The history of US White supremacy lingers at the center of these territories’ legal status. Nothing is more fundamental to citizenship than equal rights under the law, but for the last century, citizenship in these territories has been limited and conditional — an institutional vestige of imperialist decisions made in the past because of race and ethnicity and reinforced by politicized racism today. The federal government must offer full and complete statehood or independence to the residents of these territories. The choice of whether to accept it should be theirs, as it should have been 100 years ago.
Washington has advocated for full statehood as well and has found strong support among some Democratic lawmakers. Efforts to obtain DC statehood have stalled in the Senate, however, largely because of Republicans’ fear of losing political power, since the District’s predominantly Black population reliably swings overwhelmingly Democratic. But it’s not the only territory with limited status. Guam, Puerto Rico, the US Virgin Islands, American Samoa and Northern Mariana Islands are all technically affiliated with the United States or part of the Union but exist as second-tier territories.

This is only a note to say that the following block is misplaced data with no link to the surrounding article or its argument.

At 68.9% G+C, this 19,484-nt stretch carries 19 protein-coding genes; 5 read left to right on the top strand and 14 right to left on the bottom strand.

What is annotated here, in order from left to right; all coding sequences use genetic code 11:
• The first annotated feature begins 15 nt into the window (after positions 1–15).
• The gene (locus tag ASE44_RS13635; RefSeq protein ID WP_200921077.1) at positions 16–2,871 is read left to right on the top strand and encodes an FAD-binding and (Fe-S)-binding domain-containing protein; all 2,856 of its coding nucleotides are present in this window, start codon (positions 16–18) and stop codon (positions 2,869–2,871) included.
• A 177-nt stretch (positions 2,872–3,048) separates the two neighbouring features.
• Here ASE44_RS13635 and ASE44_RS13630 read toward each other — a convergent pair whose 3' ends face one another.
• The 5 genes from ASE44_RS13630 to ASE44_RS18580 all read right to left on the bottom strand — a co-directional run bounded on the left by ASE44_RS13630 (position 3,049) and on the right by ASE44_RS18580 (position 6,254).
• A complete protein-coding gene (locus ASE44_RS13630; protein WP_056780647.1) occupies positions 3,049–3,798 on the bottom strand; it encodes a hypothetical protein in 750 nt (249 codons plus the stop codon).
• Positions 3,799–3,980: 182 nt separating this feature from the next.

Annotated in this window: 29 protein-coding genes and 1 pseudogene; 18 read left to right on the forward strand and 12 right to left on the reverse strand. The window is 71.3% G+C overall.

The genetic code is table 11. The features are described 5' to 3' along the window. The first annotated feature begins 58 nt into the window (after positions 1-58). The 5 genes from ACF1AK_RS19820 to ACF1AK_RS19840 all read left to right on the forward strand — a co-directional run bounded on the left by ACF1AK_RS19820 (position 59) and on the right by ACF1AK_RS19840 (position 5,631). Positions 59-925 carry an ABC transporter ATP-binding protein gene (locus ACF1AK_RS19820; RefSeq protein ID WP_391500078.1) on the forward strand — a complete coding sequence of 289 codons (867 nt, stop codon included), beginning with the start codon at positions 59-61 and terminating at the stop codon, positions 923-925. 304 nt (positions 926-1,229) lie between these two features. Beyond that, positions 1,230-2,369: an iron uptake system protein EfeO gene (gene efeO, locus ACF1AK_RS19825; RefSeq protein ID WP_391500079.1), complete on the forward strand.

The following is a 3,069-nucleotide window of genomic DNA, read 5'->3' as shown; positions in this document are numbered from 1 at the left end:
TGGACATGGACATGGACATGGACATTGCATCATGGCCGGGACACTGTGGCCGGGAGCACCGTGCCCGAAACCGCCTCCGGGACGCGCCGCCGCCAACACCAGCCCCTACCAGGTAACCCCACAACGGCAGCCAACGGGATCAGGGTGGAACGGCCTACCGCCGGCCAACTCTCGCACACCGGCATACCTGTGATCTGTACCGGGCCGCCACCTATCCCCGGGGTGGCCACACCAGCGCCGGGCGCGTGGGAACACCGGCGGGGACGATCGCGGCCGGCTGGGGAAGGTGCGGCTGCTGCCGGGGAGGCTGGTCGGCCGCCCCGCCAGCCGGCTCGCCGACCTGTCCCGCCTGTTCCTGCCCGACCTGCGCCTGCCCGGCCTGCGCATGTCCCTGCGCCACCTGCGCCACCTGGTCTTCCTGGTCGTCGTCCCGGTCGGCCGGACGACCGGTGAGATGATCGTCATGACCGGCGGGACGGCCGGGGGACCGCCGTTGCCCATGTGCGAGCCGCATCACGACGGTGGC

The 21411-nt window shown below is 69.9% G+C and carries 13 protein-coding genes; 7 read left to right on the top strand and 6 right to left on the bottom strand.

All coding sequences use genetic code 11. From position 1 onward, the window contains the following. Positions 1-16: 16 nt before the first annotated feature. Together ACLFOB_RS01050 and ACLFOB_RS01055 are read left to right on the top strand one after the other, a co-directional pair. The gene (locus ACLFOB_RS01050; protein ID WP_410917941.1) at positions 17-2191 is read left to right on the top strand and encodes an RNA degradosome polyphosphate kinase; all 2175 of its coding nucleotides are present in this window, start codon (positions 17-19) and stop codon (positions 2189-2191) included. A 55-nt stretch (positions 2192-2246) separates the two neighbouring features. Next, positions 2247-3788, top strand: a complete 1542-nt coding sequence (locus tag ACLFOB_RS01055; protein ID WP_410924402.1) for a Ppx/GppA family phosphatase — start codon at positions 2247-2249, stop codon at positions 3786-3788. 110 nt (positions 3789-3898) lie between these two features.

Accordingly, the US government had three options: they could maintain their White supremacy and imperial designs but would have to abandon their republican values; they could retain their White supremacy and republican values but would have to abandon their dreams of empire; or they could still expand their territorial holdings and encourage republican self-government but would have to welcome new governments run by non-White citizens as their equals. Perhaps unsurprisingly, republicanism was the easy target.